Bush Heritage is a national non-profit organisation that protects Australia’s unique animals, plants and their habitats.

We do this by acquiring and managing land of outstanding conservation value, or by working in partnership with other landowners. Our vision for 2025 is to protect 1 per cent of Australia.

See our Reserves

Subscribe to our Newsletter

Regular updates, events & news by email

Follow us

Send a WILDgift

Virtual gifts that protect Australia's land, water and wildlife for future generations.

With these desktop wallpapers we would like to share with you some the landscapes, plants and animals that we protect together.
Get them now! >>
Young people from the small rural towns of Perenjori and Morawa in the Northern Wheatbelt region of WA recently began a six-month youth leadership program at Charles Darwin Reserve.
A big, heartfelt congratulations to our partners in the Kimberly – the Wunambal Gaambera – who’ve been acknowledged with the 2014 Caring for Country NAIDOC award at a ceremony on the Gold Coast on 12 July.
Bush Heritage recognises and respects Aboriginal and Torres Strait Islander people's ownership, rights and enduring relationship with their lands and waters, acknowledging that it is the lands, winds and waters of the first Australians that we all share today.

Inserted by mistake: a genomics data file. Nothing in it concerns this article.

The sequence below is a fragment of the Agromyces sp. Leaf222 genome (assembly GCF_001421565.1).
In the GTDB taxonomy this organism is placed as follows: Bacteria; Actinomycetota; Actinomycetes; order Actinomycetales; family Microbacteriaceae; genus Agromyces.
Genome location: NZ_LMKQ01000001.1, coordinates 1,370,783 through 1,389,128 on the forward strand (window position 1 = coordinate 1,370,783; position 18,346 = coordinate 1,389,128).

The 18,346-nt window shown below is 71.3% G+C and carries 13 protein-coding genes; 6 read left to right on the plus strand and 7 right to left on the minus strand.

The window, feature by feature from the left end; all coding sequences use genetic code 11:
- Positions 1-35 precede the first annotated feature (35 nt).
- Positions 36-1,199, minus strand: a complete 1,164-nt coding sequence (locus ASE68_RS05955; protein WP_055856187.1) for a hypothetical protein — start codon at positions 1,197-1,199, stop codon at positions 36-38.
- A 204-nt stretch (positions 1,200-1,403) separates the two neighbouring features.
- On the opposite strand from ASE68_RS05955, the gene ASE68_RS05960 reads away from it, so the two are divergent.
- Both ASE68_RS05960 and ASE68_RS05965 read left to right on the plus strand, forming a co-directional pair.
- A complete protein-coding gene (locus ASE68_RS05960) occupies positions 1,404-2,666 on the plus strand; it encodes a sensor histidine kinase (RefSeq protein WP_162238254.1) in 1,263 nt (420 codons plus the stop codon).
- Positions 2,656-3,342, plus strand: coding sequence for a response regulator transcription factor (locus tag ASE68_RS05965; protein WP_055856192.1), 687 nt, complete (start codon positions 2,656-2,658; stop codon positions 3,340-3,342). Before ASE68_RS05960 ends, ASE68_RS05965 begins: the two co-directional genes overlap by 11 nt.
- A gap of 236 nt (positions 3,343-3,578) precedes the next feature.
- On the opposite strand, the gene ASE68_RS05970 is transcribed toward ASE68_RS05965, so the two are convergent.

If our campaign to protect the Monjebup Creek property' in the Fitz‑Stirling region of south‑west Western Australia is successful, another piece of the Gondwana Link puzzle will fall into place. Here's a taste of what we expect monitoring work on the property will reveal.
An exciting new research project is fusing science with community engagement to track carp movements and trial control methods on the Murumbidgee at Scotsdale Reserve.
Following the success of last year's inaugural Blues for the Bush and Charles Darwin Reserve Open Day, we will again partner with the Shire of Perenjori to welcome you on October 4.
A trapdoor spider burrow has been spotted on Eurardy Reserve (WA). The twigs and leaf litter radiating out from the burrow are fastened with web to the rim of the hole. They're used as 'trip lines' so unassuming insects walking by can be detected by the spider, grabbed and eaten!

Bush Heritage in the Media